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Board Game Case with Counters

Southern Germany (Augsburg?), first third of the seventeenth century; Frame with panels of crab-apple wood (Malus sp.); horn marquetry in various colours and with gilded or silver-plated engravings; mother of pearl with black engraving, reverse glass gilding on the front panel; fire-gilded brass cornerpieces. Counters made of oak, the front overlaid with fretworked and engraved mother of pearl or horn, underneath, in layers, transparent muscovite coated with copper resinate or gold on the back, partially on paper or gilded brass leaf. On the back, horn with gilded or silver-plated engraving. Inv. no. Id 1156 a,b (1–29); provenance unknown, repatriated from the Soviet Union in 1958.

The interior of this case contains an ornately designed Tric-trac board, an early form of backgammon. One of the external panels bears a board design for draughts or checkers, the other a rich, ornamental grotesque. All 15 black counters and 14 of the white ones have been preserved, but no dice. The intricate inlay technique and ornamental style suggest the case was produced in Augsburg, which was the leading centre for such ornamental woodwork in Germany.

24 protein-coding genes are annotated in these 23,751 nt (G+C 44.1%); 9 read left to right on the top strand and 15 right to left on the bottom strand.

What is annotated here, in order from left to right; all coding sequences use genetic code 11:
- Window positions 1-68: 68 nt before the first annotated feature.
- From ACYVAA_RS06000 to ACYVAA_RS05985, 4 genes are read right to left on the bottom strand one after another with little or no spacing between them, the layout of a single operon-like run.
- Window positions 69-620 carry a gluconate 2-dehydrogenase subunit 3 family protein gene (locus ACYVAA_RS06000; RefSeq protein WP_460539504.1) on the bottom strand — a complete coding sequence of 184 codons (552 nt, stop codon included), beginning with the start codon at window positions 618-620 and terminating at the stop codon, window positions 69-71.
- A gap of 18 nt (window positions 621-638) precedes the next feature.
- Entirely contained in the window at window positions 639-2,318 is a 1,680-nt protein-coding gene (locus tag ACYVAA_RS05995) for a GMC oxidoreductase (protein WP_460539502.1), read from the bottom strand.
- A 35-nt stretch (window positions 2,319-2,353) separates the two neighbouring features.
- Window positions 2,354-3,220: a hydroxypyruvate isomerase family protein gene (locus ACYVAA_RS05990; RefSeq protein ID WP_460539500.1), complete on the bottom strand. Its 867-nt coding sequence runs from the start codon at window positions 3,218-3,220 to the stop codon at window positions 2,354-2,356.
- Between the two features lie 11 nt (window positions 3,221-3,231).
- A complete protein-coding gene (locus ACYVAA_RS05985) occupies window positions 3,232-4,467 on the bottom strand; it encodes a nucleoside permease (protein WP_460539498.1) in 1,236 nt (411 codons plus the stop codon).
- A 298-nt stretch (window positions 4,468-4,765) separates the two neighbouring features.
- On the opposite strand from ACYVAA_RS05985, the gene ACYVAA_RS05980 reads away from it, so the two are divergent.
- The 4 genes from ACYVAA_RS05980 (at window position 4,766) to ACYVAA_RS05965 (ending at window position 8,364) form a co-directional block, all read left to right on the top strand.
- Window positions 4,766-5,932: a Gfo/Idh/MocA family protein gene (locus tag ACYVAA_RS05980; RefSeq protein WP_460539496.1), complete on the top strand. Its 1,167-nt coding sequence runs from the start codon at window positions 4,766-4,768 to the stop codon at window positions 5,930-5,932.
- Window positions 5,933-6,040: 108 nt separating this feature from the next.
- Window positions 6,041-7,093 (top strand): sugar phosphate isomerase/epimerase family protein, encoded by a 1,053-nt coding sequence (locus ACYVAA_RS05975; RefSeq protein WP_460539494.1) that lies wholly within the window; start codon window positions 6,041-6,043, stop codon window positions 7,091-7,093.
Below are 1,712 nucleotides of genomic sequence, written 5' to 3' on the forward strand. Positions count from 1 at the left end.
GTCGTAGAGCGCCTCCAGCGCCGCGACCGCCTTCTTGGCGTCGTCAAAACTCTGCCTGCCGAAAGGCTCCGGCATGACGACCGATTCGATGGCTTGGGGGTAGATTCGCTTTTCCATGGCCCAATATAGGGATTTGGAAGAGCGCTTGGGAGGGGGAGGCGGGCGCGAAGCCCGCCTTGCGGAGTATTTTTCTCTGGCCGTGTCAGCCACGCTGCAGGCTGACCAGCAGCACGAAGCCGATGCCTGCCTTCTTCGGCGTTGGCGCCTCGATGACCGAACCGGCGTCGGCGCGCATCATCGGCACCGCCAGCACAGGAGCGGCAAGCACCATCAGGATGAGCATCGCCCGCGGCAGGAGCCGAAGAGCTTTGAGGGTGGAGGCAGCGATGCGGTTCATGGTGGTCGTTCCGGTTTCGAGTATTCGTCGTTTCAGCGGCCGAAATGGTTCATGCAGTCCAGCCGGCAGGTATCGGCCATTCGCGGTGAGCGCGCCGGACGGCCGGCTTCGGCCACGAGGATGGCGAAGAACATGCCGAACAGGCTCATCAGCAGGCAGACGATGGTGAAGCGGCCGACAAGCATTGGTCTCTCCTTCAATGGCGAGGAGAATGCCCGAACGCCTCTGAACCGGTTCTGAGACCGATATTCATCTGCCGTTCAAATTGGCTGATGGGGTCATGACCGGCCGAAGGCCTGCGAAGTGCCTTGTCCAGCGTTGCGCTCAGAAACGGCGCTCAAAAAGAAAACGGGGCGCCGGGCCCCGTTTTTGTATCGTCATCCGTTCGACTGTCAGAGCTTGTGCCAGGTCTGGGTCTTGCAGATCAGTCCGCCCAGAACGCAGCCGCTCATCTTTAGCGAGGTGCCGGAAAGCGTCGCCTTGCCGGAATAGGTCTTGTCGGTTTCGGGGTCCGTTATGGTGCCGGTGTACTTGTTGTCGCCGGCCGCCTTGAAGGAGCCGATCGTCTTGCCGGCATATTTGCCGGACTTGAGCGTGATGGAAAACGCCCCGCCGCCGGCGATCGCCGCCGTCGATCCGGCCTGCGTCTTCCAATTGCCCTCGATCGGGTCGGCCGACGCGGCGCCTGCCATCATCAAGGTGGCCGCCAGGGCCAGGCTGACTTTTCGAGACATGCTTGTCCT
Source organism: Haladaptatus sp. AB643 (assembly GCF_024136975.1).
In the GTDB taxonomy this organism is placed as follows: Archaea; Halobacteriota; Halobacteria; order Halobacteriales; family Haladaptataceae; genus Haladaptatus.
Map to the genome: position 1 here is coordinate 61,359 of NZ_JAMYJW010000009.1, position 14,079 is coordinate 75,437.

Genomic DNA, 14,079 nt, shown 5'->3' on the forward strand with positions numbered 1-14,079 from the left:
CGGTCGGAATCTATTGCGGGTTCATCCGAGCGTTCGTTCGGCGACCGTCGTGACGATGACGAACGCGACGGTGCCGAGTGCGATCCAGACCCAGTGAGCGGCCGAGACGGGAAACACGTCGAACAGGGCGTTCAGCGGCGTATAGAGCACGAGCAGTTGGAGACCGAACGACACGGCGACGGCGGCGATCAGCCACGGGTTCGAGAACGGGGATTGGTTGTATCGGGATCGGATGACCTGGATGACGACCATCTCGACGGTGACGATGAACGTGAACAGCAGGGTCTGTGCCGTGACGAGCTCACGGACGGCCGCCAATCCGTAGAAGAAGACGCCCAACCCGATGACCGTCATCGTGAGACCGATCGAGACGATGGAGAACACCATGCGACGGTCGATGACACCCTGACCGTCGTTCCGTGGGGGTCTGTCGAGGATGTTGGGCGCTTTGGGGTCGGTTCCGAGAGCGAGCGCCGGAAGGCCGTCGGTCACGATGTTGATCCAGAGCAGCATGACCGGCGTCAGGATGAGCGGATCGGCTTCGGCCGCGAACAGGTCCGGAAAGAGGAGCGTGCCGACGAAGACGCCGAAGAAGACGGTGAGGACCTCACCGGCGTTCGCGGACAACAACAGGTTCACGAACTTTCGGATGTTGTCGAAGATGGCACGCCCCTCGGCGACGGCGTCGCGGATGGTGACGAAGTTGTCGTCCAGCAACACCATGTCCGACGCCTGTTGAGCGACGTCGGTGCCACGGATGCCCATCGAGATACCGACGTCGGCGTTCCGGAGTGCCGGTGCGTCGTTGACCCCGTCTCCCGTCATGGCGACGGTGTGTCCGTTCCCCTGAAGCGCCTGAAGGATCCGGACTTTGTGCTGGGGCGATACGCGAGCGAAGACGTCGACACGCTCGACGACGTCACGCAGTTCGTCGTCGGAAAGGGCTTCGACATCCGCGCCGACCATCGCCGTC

The damage to the case and playing pieces included sections of loose and missing horn and mother of pearl, as well as discolorations, heavy encrustations on the surface and non-original treatments. The combination of diverse materials made the conservation a particularly complicated affair. The various hygroscopic properties of horn, mother of pearl, brass leaf and muscovite had compromised their adhesion to the surface of the wood.

The typical tasks of the wood restorers included affixing loose marquetry (inlaying) and painstakingly replacing missing elements. Remnants of glue had to be thoroughly removed in order to provide the new glues with adequate surfaces to which to adhere. 

The priority of the conservational measures was the prevention of further losses to the material. This involved retaining the parts that had been preserved, so as to give as clear an image as possible of the original conception of the work.

Conservator-restorers involved: Christian Fischer, Kunstgewerbemuseum; Josefin Tönjes, student at the University of Applied Sciences and Arts, Hildesheim